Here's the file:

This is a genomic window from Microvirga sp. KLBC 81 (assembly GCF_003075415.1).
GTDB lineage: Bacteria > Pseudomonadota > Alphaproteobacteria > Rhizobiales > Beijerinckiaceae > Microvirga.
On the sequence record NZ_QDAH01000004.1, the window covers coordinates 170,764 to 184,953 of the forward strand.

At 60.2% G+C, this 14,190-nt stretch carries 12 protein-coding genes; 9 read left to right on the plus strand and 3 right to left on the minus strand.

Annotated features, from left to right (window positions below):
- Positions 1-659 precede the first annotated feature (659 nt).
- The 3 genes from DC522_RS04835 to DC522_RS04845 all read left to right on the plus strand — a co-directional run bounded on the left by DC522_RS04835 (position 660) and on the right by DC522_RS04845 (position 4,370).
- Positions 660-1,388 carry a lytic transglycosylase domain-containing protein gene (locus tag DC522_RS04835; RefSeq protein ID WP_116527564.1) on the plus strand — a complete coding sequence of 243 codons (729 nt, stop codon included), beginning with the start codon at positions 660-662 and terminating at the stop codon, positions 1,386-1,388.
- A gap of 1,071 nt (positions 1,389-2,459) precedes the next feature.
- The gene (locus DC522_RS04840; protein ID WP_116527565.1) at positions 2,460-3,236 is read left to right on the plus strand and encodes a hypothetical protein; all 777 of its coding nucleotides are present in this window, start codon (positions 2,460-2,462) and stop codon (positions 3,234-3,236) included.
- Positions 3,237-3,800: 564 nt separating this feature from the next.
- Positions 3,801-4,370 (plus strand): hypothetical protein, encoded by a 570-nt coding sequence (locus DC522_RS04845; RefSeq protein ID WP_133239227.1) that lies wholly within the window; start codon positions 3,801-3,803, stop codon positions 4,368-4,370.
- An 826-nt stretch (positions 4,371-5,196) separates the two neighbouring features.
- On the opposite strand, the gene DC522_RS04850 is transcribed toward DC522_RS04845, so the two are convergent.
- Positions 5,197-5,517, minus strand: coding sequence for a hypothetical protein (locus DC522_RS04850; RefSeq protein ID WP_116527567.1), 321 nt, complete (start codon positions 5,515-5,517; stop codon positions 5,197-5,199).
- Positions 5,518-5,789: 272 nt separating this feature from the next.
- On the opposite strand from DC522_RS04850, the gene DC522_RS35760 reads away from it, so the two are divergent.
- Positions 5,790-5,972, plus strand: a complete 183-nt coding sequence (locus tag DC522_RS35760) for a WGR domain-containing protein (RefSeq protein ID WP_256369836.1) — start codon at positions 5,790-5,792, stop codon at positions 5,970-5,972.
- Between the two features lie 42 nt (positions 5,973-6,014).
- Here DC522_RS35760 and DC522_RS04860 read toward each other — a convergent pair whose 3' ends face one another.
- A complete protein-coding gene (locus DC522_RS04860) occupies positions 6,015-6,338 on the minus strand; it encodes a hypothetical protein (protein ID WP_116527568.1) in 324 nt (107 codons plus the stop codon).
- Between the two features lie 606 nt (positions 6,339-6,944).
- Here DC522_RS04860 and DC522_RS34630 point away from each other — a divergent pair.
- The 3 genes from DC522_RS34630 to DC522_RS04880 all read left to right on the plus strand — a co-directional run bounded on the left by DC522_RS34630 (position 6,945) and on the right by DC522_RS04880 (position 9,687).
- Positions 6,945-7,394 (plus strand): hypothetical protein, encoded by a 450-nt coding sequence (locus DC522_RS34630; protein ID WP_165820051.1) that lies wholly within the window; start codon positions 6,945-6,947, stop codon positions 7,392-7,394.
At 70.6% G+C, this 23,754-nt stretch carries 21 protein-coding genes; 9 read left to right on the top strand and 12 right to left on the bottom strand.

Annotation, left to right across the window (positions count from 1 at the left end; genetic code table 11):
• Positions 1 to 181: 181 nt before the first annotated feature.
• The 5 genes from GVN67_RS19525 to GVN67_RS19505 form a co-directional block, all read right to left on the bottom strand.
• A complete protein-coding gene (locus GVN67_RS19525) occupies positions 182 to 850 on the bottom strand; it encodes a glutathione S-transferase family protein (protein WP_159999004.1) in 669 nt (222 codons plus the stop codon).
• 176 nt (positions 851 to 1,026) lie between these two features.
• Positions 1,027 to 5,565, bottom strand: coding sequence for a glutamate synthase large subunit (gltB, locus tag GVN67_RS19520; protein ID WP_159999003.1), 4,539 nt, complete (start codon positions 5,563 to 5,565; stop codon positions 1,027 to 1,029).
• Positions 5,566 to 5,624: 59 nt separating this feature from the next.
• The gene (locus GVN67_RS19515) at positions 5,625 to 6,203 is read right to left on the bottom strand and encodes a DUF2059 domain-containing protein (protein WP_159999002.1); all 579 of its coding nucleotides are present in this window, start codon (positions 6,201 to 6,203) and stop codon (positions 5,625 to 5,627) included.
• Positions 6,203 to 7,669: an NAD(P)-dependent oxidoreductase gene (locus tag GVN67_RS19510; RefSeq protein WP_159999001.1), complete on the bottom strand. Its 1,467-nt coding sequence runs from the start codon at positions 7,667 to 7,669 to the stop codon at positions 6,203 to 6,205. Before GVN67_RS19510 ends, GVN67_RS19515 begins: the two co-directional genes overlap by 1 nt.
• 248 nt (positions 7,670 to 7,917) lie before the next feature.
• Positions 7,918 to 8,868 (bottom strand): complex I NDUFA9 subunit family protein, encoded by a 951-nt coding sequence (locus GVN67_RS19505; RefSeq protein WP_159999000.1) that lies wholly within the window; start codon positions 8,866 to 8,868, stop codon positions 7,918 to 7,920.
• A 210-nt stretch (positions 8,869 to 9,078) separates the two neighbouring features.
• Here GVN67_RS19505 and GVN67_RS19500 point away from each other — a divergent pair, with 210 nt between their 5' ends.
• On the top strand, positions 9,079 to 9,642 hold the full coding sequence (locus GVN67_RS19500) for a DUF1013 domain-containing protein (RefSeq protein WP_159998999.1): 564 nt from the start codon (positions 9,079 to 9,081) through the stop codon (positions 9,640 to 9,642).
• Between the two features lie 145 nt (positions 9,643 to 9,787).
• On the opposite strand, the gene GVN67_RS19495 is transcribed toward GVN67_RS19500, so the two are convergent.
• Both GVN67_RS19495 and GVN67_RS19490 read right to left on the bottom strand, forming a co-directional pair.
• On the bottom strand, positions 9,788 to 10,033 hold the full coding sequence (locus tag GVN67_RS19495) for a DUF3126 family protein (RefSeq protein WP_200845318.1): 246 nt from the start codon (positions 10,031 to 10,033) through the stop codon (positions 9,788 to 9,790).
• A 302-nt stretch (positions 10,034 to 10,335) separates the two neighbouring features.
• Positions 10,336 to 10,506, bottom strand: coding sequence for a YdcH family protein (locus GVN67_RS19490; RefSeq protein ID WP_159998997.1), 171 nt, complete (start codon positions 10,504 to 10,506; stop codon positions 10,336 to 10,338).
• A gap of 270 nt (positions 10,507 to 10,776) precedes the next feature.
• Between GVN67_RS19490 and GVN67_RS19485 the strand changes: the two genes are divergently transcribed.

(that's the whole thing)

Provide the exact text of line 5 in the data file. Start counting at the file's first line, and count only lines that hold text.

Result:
Annotated features, from left to right (window positions below):